Bootleg Poster Artists?
I went to the Mudhoney/Melvins show in Milwaukee last night (which was great), and saw that Bobby Dixon did a couple of awesome posters for the show. As I was leaving the show, I noticed a guy standing on the steps selling posters he considered "the" poster for the show.
I guess I was just curious how you guys felt about people who do "bootleg" posters. Maybe that's how some people start out? I don't know how the business relationship between the bands and the poster artists works.
I'm not an artist, just a fan, and I appreciate the work that you guys put into your posters.
It's not cool...
Originally Posted by kramer73
I only know of one person who just once made a bootleg but that was genuinely their (then) amateur passion bubbling forth rather than a get rich scheme... they got burnt and learnt their lesson.
I don't think this is a cool way to "get started" ...In my eagerness to do something for a band I really loved (back when I was starting out) who were playing a small venue whose mailing list I wasn't on (meaning I found out too late to negotiate a deal via phone or email), I went ahead and designed a poster, printed a small edition (30 odd I think) and took them to the venue on the day around soundcheck time... the venue let me in and introduced me to the booking agent, the agent introduced me to the tour manager, he put me on the guestlist and held the posters, then introduced me to the act and I got the green light to sell...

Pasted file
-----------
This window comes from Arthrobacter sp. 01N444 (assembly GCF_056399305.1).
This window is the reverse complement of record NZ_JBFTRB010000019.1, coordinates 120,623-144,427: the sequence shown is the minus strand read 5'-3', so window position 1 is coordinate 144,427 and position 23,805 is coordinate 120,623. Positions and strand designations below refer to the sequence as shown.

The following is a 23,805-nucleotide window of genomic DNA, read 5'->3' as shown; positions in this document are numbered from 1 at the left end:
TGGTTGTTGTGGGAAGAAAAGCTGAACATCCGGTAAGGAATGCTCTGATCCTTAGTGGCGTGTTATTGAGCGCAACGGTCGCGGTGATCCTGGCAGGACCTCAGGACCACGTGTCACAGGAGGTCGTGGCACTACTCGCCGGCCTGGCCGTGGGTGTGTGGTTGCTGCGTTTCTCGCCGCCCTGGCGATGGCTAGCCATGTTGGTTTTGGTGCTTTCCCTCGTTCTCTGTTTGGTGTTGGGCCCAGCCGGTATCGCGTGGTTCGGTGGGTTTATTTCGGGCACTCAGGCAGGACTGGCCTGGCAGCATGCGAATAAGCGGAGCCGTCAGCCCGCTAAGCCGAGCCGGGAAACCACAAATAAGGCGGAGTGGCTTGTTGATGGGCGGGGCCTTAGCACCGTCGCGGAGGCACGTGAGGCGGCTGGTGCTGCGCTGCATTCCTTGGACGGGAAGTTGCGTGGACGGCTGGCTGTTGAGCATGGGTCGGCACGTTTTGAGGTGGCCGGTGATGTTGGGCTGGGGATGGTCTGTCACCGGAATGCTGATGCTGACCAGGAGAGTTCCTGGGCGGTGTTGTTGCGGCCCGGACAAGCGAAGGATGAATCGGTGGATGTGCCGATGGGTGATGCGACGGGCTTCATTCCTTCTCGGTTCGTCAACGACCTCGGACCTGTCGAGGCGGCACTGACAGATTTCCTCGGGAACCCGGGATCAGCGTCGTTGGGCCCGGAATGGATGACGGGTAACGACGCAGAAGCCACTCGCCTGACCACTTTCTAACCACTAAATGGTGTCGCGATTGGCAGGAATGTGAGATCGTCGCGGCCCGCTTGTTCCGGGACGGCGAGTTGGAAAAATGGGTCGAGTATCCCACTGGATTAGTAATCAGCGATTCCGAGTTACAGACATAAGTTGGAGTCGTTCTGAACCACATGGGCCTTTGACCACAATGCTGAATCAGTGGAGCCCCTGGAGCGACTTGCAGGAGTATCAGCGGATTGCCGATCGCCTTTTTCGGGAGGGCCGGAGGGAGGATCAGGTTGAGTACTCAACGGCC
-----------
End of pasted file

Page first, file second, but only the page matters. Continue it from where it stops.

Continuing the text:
that's not the coolest way to get started but its a hell of a load more respectful to the act.
*swap booking agent for promoter
I was outside Fenway the other day and I got a really nice looking Bloston Red Socks hat.
Some people might consider themselves "authentic" artists by working that way... playing it off as just being genuine music lovers that want to create artwork for the bands that matter to them. What they're actually doing is devaluing what it is we do. We all work hard, not only on the artwork we create but also, on getting work in the first place. That in and of itself is hard work... Making sure we have a good relationship with bands, management, venues, promoters - all the while, trying to look out for ourselves so we don't get screwed over is hard work.
On top of that, they're now stealing the bands names to make a buck on artwork they didn't even feel strongly enough about to actually submit to bands the right way. It's a shitty way to work. ESPECIALLY if the artwork is good enough that it wouldn't have had to stoop to that level.
there seem to be a lot of people that do it to get a start but then once they know better (and they're established) they preach that it's wrong. and that people just now starting out shouldn't use that method to kickstart their own career.
i hear of more grey areas than i think there should be. a bootleg is a bootleg regardless of how cool the design is, who the band is, or who did the poster. lames.
There are no grey areas when it comes to selling a poster on the basis of someone else's trademark, without their stated consent. It's flat out wrong, everyone knows it, and anyone who pleads naivety or asserts that there's some sort of grey area is muddying the waters to cover for their own unethical behavior.
This photo was sent to me after the Melvins show in Milwaukee. He was selling them to posters for $10 saying "Poster for local show by Local artist". He's not a beginner. He has been printing for over 15yrs.
Edit. I also forwarded the pic to Bobby Sunday night.
Funny you should send this photo - that's exactly who I thought it was.
Originally Posted by Francisco
yeah, I saw someone take a picture of him, and thought maybe the photographer and his friends were a group of artists who came up to the show from Flatstock (one guy had a Lil' Tuffy hat).